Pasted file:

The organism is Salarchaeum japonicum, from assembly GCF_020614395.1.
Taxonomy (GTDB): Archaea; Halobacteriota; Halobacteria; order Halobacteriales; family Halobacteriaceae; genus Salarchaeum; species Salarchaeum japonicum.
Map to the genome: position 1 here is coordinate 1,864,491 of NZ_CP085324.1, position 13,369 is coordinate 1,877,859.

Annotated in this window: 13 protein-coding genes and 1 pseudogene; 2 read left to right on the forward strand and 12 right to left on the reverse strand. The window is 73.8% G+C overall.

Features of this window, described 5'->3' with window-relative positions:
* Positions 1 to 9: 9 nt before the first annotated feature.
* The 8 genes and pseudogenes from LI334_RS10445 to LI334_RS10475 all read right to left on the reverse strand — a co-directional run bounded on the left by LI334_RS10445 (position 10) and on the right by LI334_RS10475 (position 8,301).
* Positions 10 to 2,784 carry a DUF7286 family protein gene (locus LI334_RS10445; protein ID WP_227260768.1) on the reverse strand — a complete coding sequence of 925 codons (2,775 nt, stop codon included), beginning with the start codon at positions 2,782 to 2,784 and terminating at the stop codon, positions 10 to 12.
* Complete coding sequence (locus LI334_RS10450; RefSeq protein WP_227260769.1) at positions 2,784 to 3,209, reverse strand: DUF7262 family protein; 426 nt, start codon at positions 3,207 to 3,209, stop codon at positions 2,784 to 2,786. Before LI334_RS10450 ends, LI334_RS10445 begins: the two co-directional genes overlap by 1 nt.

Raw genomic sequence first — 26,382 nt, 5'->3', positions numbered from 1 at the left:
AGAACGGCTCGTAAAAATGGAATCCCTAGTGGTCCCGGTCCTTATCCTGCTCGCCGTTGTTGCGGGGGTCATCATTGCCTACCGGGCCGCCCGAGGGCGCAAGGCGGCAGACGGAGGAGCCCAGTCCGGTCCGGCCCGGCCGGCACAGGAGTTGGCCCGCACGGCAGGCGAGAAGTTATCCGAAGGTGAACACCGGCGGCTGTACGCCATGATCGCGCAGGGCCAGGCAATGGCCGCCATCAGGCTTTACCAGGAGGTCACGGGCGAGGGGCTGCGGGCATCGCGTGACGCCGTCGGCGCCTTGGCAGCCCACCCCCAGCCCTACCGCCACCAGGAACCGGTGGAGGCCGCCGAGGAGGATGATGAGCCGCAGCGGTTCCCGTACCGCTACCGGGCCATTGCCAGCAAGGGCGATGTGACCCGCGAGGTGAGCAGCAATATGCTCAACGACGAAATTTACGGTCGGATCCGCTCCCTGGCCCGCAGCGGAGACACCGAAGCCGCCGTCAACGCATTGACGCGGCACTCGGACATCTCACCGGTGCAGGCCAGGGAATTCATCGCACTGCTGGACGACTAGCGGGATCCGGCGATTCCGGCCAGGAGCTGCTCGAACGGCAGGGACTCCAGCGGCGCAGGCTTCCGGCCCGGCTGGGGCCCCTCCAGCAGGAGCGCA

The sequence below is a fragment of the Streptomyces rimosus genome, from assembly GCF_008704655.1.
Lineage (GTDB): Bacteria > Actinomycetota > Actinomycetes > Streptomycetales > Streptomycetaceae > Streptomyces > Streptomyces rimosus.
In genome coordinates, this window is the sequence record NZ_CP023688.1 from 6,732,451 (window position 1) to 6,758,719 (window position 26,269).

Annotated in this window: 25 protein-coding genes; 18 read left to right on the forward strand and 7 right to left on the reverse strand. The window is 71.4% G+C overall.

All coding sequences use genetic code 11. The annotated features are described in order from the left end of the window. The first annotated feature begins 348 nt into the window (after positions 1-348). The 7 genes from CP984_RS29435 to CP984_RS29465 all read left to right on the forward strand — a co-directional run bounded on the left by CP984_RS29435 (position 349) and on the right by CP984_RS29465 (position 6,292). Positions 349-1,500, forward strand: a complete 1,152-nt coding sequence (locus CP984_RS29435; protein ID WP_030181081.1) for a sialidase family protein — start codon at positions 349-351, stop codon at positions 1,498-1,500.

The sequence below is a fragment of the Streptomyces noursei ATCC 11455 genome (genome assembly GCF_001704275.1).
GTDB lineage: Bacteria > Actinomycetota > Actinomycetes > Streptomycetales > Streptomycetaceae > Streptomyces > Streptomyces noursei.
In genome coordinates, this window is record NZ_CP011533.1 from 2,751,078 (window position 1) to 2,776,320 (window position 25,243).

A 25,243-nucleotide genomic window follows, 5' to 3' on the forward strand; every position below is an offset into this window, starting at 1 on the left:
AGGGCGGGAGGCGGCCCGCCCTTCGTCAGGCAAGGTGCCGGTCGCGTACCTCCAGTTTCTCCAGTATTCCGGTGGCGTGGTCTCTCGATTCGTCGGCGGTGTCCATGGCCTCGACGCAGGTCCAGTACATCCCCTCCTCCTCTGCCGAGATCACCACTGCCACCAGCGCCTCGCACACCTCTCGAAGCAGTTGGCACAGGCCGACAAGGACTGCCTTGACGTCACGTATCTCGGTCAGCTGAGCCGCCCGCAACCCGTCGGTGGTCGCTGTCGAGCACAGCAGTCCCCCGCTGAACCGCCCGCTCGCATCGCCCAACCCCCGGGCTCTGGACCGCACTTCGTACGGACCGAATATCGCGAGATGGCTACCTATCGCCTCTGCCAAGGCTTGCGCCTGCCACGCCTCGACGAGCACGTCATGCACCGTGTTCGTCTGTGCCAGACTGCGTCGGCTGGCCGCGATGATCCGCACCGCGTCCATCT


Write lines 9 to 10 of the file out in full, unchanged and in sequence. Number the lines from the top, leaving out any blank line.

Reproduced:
* Complete coding sequence (locus LI334_RS10450; RefSeq protein WP_227260769.1) at positions 2,784 to 3,209, reverse strand: DUF7262 family protein; 426 nt, start codon at positions 3,207 to 3,209, stop codon at positions 2,784 to 2,786. Before LI334_RS10450 ends, LI334_RS10445 begins: the two co-directional genes overlap by 1 nt.

Raw genomic sequence first — 26,382 nt, 5'->3', positions numbered from 1 at the left: